Spain and Portugal reopen land border three months after lockdown
The leaders of both nations toured a Moorish fortress in Spain and a castle in Portugal to mark the reopening.
The leaders of Spain and Portugal marked the reopening of their land border, more than three months after shutting it because of the coronavirus pandemic.
Spain’s King Felipe VI and prime minister Pedro Sanchez met with Portuguese President Marcelo Rebelo de Sousa and prime minister Antonio Costa for border ceremonies in Badajoz on the Spanish side and later in Elvas, Portugal.
Wearing masks, which they removed to hear their national anthems played, the Iberian leaders toured a Moorish fortress and museum in Badajoz before visiting a 14th-century castle in Elvas, 12 miles away.
They gave no speeches in Wednesday’s event.
A strict lockdown enabled Spanish authorities to bring the outbreak under control.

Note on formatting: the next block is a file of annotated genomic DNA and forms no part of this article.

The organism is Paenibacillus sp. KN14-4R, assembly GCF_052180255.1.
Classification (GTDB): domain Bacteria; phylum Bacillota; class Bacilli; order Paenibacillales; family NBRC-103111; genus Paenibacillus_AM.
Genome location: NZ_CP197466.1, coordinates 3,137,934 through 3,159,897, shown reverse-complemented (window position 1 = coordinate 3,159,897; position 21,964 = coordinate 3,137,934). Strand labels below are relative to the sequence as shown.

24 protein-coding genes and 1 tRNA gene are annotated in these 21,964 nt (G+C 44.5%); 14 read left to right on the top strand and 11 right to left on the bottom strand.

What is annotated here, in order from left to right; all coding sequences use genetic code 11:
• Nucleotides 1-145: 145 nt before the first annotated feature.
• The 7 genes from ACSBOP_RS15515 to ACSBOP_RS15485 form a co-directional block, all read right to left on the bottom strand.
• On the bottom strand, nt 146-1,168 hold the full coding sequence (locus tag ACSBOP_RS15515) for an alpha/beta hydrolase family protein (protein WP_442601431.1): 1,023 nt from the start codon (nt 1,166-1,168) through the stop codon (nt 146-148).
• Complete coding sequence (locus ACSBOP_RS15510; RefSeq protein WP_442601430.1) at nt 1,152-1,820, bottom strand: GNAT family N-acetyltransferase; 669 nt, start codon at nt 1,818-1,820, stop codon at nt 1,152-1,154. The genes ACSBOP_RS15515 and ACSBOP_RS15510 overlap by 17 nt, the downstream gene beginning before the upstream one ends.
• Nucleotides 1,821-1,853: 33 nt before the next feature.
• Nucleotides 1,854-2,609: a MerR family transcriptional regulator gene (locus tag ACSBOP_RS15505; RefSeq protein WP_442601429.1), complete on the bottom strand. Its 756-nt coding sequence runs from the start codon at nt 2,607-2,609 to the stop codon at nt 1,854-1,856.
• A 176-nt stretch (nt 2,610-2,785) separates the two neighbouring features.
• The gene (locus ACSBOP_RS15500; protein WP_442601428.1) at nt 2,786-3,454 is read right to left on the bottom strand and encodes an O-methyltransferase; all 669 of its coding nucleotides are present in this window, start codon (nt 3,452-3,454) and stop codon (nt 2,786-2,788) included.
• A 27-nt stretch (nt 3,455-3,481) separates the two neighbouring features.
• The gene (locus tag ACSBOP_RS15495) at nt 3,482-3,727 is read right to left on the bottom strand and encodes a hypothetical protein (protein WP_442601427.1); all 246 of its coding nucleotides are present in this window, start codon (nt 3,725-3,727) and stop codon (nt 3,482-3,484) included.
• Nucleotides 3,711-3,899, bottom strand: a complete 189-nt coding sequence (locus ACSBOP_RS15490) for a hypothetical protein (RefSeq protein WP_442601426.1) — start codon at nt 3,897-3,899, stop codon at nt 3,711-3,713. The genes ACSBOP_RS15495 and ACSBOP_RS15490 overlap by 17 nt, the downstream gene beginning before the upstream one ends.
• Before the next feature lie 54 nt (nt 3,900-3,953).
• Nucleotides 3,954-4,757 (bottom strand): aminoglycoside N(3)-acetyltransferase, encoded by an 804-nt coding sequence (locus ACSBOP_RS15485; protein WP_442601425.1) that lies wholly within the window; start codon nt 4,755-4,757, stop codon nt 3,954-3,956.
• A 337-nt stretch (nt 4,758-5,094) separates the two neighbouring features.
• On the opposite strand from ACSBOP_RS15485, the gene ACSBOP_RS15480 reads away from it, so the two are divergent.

Over the past week it has officially recorded almost 2,000 new cases.
Portugal avoided an exponential increase in cases during April and May, but stubborn outbreaks have occurred in recent weeks after a lockdown ended and several hundred news cases have been emerging every day.
It has recorded 1,576 virus-related deaths.
Beginning on Wednesday, people living in those parishes must stay at home when they can and no more than five people can gather together, among other measures.
The Iberian peninsula countries agreed to close their border to traffic, except for trucks and local cross-border workers, on March 17.
The land border is more than 750 miles long.
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